How was PSP hacked? On first hand, how do people rip the binary out of PSP? I am just curious how all those hardware reverse engineering works.

P.S. Is there a PSP Custom firmware developer community around?

  • This blog seems to be by a group that hacked at least some consoles. Obviously, you need a lot of time, skill and resources to do this. Feb 12, 2015 at 16:15

2 Answers 2


I don't know the whole story but AFAIK the initial release of PSP did not use encryption or code signing, so a skilled person was able to make custom code run based off a game. This was used to explore and document the system and develop a customSDK. later firmware updates did implement encryption, but by this time hackers were able to debug code, so they could analyse the firmware update and extract the keys from it.


To answer the question, how did reverse engineers hack the psp?

Like this:

http://hackaday.com/2011/03/13/reverse-engineering-the-psp/ http://sec.pn.to/pw/?plugin=attach&pcmd=open&file=tapping.jpg&refer=Bases

First the reverse engineer rips the machine apart, and checks all of its components. Then he finds points of interaction. Perhaps the machine has a debugger port, like a JTAG. From there, the engineer attempts to circumvent any security which prevents him from dumping the firmware image. For this stage, researching the exact functionality of each hardware component is critical.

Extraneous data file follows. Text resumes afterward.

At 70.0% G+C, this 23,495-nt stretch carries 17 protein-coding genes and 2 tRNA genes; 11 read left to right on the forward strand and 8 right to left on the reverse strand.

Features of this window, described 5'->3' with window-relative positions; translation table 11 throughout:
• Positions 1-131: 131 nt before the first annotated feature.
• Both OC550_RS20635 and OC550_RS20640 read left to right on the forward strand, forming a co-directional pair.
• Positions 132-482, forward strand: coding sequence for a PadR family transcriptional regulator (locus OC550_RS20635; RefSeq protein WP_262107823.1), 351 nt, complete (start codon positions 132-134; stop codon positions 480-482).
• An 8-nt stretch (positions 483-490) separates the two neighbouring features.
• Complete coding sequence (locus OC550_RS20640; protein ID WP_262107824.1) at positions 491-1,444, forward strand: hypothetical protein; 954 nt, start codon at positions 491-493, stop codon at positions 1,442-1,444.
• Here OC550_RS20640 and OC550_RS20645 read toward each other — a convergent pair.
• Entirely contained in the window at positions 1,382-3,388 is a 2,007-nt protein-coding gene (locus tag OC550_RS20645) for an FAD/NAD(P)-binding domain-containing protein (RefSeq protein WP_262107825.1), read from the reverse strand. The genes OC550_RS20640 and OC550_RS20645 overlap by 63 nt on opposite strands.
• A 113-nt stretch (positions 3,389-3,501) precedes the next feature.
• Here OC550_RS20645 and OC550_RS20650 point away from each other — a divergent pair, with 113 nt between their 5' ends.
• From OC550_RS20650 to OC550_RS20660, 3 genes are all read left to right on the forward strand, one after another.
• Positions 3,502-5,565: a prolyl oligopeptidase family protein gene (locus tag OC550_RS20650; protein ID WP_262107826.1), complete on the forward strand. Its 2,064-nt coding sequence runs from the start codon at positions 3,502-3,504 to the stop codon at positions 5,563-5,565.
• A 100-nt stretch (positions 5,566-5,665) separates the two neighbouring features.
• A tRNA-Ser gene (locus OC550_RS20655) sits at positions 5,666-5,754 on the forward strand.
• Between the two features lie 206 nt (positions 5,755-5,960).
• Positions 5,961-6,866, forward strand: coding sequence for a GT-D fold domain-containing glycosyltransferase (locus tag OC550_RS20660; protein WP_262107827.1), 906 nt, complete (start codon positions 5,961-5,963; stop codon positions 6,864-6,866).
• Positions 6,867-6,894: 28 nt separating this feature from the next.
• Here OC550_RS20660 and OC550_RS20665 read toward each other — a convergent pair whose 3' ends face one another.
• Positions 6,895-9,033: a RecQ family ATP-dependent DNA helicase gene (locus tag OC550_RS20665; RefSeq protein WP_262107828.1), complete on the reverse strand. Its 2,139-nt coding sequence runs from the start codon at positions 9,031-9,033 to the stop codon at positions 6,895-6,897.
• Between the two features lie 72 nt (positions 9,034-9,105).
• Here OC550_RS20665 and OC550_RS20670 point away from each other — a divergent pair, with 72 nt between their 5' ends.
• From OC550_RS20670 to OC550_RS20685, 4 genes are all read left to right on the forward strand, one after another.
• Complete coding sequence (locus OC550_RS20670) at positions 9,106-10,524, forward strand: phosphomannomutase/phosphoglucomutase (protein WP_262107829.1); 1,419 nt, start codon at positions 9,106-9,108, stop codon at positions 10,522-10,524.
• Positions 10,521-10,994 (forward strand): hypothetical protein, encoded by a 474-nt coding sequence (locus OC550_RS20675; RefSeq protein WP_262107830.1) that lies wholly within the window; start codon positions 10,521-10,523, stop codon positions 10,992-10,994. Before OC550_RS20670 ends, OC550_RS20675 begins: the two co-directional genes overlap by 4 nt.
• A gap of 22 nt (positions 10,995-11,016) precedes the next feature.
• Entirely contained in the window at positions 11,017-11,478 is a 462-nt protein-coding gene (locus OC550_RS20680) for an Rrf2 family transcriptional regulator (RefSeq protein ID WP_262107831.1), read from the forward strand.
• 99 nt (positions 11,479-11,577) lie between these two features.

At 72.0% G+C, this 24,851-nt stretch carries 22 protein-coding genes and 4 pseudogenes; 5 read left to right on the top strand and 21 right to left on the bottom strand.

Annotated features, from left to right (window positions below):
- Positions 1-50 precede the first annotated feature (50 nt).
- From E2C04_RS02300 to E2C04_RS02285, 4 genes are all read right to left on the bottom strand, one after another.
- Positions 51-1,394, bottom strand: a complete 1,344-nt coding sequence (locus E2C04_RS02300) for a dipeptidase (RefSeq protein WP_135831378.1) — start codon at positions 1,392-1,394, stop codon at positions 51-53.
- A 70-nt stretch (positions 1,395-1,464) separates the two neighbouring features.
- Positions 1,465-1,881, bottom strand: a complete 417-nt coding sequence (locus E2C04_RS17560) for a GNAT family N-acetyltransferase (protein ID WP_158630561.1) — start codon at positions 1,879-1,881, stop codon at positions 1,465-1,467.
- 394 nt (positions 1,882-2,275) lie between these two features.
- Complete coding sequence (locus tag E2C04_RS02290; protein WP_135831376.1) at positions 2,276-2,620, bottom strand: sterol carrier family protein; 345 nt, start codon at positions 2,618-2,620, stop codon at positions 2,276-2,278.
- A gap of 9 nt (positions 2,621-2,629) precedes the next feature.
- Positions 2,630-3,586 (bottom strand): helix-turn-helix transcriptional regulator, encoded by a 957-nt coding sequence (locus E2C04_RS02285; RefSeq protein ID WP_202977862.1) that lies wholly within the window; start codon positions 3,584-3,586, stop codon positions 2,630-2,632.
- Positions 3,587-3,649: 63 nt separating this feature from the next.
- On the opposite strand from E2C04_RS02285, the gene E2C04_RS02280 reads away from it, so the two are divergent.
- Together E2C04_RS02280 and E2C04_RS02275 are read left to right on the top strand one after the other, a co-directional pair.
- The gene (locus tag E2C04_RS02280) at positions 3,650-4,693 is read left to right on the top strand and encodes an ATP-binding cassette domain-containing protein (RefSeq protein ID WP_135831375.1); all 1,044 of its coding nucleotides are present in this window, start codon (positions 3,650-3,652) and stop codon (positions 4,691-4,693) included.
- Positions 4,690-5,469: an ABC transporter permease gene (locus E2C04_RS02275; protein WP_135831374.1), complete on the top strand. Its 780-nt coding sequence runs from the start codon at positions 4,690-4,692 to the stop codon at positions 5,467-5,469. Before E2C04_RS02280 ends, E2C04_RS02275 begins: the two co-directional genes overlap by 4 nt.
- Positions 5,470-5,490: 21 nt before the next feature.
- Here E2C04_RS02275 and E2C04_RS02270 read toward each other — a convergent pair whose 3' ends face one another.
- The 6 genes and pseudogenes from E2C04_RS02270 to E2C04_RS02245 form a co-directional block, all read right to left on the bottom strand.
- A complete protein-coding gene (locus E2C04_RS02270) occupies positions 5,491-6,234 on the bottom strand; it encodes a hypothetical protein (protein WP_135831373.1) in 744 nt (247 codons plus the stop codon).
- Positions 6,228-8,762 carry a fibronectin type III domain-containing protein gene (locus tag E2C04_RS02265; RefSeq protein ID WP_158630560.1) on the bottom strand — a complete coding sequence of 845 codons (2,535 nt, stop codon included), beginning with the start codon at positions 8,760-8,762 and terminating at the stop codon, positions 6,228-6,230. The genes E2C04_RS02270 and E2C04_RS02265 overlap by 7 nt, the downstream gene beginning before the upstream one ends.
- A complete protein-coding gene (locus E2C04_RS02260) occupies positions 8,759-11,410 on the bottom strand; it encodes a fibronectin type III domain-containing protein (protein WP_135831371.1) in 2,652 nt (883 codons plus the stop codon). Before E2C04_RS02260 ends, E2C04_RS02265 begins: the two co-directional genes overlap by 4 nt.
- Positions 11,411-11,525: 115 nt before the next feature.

In the link I gave above, the engineer figures out how the NAND chips communicate by guessing various pin configurations. He then uses that knowledge to overwrite parts of memory, and observe the boot up process. Once you understand how the device's operating system boots, it is often possible to overwrite security protections which are selected during boot. Essentially force the device to boot into developer mode, where it may allow you to view sensitive information.

Usually the firmware image wont have source files. It will be a binary dump, which the reverse engineer may disassemble for further analysis. If you are lucky you will be able to dump a the entire file system, or the kernal the device is running.

Once the reverse engineer is possession of the firmware image, if it is the goal to recreate their own firmware, they may begin writing it based on the firmware image:

like this:


If you are interested in reverse engineering sony products:

Sony's game consoles are kind of unique in terms of computers. They are usually not set up like a typical x86 computer.

  • Cell was PS3; ps4 is practically off- the -shelf amd64 system with FreeBSD kernel. And even Cell was using PowerPC-based instruction set, which is not exactly obscure
    – Igor Skochinsky
    Feb 12, 2015 at 21:44
  • Fixed. Off by one error ;) Feb 12, 2015 at 23:08
  • Also, while the instruction set is not obscure, programmers have complained quite a bit about cell architecture being hard to use. It does introduce complexities that you have to understand. Feb 13, 2015 at 15:43

Not the answer you're looking for? Browse other questions tagged or ask your own question.